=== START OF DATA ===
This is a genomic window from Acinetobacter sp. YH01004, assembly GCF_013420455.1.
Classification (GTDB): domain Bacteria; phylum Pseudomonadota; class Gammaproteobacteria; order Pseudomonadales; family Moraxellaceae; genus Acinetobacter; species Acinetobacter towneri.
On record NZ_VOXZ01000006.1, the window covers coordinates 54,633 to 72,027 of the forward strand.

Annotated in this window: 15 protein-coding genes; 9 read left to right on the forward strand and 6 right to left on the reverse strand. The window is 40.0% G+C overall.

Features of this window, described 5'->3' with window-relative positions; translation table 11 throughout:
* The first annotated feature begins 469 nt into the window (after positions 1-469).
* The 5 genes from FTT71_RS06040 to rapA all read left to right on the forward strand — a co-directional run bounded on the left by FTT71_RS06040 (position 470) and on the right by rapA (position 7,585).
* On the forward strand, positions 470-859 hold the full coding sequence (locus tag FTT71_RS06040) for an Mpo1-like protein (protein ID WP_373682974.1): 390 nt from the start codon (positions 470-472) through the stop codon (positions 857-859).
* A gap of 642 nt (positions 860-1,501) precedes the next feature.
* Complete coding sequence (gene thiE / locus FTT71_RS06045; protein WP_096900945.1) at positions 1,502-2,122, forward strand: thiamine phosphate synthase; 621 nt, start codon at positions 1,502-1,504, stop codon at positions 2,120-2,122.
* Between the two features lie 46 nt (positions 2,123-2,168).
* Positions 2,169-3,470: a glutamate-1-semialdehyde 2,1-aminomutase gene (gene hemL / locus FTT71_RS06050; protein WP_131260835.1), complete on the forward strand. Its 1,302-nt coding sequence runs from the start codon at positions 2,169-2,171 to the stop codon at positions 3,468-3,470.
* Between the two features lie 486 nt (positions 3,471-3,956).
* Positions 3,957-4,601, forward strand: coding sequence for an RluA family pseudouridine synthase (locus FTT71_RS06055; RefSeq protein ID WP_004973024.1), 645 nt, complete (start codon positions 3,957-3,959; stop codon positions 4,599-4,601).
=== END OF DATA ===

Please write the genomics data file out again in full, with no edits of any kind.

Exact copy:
This is a genomic window from Acinetobacter sp. YH01004, assembly GCF_013420455.1.
Classification (GTDB): domain Bacteria; phylum Pseudomonadota; class Gammaproteobacteria; order Pseudomonadales; family Moraxellaceae; genus Acinetobacter; species Acinetobacter towneri.
On record NZ_VOXZ01000006.1, the window covers coordinates 54,633 to 72,027 of the forward strand.

Annotated in this window: 15 protein-coding genes; 9 read left to right on the forward strand and 6 right to left on the reverse strand. The window is 40.0% G+C overall.

Features of this window, described 5'->3' with window-relative positions; translation table 11 throughout:
* The first annotated feature begins 469 nt into the window (after positions 1-469).
* The 5 genes from FTT71_RS06040 to rapA all read left to right on the forward strand — a co-directional run bounded on the left by FTT71_RS06040 (position 470) and on the right by rapA (position 7,585).
* On the forward strand, positions 470-859 hold the full coding sequence (locus tag FTT71_RS06040) for an Mpo1-like protein (protein ID WP_373682974.1): 390 nt from the start codon (positions 470-472) through the stop codon (positions 857-859).
* A gap of 642 nt (positions 860-1,501) precedes the next feature.
* Complete coding sequence (gene thiE / locus FTT71_RS06045; protein WP_096900945.1) at positions 1,502-2,122, forward strand: thiamine phosphate synthase; 621 nt, start codon at positions 1,502-1,504, stop codon at positions 2,120-2,122.
* Between the two features lie 46 nt (positions 2,123-2,168).
* Positions 2,169-3,470: a glutamate-1-semialdehyde 2,1-aminomutase gene (gene hemL / locus FTT71_RS06050; protein WP_131260835.1), complete on the forward strand. Its 1,302-nt coding sequence runs from the start codon at positions 2,169-2,171 to the stop codon at positions 3,468-3,470.
* Between the two features lie 486 nt (positions 3,471-3,956).
* Positions 3,957-4,601, forward strand: coding sequence for an RluA family pseudouridine synthase (locus FTT71_RS06055; RefSeq protein ID WP_004973024.1), 645 nt, complete (start codon positions 3,957-3,959; stop codon positions 4,599-4,601).